Past, present and future landscapes: Understanding alternative futures for climate change adaptation of coastal settlements and communities
Authors: Philip Morley, Jamie Trammell, Ian Reeve, Judith McNeil, David Brunckhorst and Scott Bassett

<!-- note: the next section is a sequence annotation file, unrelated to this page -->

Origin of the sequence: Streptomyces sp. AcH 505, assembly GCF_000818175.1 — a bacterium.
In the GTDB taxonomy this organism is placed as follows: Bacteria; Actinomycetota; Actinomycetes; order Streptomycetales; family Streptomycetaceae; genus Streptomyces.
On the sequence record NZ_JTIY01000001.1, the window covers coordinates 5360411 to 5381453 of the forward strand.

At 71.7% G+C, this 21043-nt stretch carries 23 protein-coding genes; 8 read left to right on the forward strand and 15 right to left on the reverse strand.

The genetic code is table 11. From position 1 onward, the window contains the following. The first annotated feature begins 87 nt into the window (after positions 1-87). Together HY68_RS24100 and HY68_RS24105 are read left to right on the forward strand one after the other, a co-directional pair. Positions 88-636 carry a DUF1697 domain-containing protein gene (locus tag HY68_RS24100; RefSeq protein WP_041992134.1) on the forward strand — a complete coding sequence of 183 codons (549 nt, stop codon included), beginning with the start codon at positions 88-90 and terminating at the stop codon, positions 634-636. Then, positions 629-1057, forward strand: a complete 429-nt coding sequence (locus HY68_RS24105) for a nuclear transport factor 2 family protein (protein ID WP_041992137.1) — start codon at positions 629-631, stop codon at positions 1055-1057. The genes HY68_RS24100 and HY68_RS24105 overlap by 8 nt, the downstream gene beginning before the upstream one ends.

A Scenario Analysis of the Northern Rivers Region of New South Wales was used to test the existing Regional Plan under predicted climate change impacts of sea-level rise (SLR), storm surges, flood impact and beach recession. While a ‘deregulated’ future scenario one in which only minimal constraints are placed on land use displayed the most greatest potential vulnerabilities to the climate impacts modelled, while the most extreme scenario (Deregulated Future-high growth variant), suggested 0.5 to 1.0m of SLR will affect 1,200 ha of the region, displacing up to 19,000 people. In most of the other futures, even under the high-growth variants, SLR up to 1.0m will likely only displace 2,000 people. The inclusion of a 1.5m to 2.5m SLR/storm surge threshold, resulted in double and sometimes triple the urban impacts. While flooding is primarily temporary and may not lead to permanent displacement (unlike SLR), it appears that most of the focus on disaster reduction and management should be placed on protecting the current floodplain from development and methods to reduce the impact of inundation events. In addition to the scenarios of physical impacts, the study considers how social vulnerability to climate change impacts might be assessed. An analysis of current census-based demographic patterns reveals clear guides both in the drivers of vulnerability, and in the spatial patterns of vulnerability, that can suggest planning and social policies to reduce the risks in the future to the socially disadvantaged.